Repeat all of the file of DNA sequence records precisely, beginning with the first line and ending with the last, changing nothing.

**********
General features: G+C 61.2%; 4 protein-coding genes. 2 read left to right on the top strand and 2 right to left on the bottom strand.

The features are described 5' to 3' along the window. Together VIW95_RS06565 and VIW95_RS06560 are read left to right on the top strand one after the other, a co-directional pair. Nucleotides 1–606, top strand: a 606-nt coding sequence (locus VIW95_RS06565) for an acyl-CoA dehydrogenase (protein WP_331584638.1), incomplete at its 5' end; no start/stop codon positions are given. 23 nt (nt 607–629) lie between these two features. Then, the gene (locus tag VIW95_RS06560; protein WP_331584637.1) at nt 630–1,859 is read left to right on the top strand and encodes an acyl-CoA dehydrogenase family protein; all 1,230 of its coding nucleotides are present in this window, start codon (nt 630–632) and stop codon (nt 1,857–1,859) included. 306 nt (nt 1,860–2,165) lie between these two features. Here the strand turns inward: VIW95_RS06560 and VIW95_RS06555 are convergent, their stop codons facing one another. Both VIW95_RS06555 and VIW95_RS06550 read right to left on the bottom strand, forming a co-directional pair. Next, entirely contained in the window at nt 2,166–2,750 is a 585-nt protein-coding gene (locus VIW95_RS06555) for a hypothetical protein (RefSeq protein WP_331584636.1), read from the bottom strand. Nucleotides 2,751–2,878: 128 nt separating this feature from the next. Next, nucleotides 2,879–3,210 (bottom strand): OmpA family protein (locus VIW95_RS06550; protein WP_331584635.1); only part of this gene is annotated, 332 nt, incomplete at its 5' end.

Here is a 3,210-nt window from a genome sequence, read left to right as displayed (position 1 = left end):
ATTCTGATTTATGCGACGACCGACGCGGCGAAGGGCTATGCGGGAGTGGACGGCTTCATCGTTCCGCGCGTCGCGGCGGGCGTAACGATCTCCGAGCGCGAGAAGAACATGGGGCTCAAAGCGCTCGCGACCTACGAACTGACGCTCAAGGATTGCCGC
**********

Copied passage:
General features: G+C 61.2%; 4 protein-coding genes. 2 read left to right on the top strand and 2 right to left on the bottom strand.

The features are described 5' to 3' along the window. Together VIW95_RS06565 and VIW95_RS06560 are read left to right on the top strand one after the other, a co-directional pair. Nucleotides 1–606, top strand: a 606-nt coding sequence (locus VIW95_RS06565) for an acyl-CoA dehydrogenase (protein WP_331584638.1), incomplete at its 5' end; no start/stop codon positions are given. 23 nt (nt 607–629) lie between these two features. Then, the gene (locus tag VIW95_RS06560; protein WP_331584637.1) at nt 630–1,859 is read left to right on the top strand and encodes an acyl-CoA dehydrogenase family protein; all 1,230 of its coding nucleotides are present in this window, start codon (nt 630–632) and stop codon (nt 1,857–1,859) included. 306 nt (nt 1,860–2,165) lie between these two features. Here the strand turns inward: VIW95_RS06560 and VIW95_RS06555 are convergent, their stop codons facing one another. Both VIW95_RS06555 and VIW95_RS06550 read right to left on the bottom strand, forming a co-directional pair. Next, entirely contained in the window at nt 2,166–2,750 is a 585-nt protein-coding gene (locus VIW95_RS06555) for a hypothetical protein (RefSeq protein WP_331584636.1), read from the bottom strand. Nucleotides 2,751–2,878: 128 nt separating this feature from the next. Next, nucleotides 2,879–3,210 (bottom strand): OmpA family protein (locus VIW95_RS06550; protein WP_331584635.1); only part of this gene is annotated, 332 nt, incomplete at its 5' end.

Here is a 3,210-nt window from a genome sequence, read left to right as displayed (position 1 = left end):
ATTCTGATTTATGCGACGACCGACGCGGCGAAGGGCTATGCGGGAGTGGACGGCTTCATCGTTCCGCGCGTCGCGGCGGGCGTAACGATCTCCGAGCGCGAGAAGAACATGGGGCTCAAAGCGCTCGCGACCTACGAACTGACGCTCAAGGATTGCCGC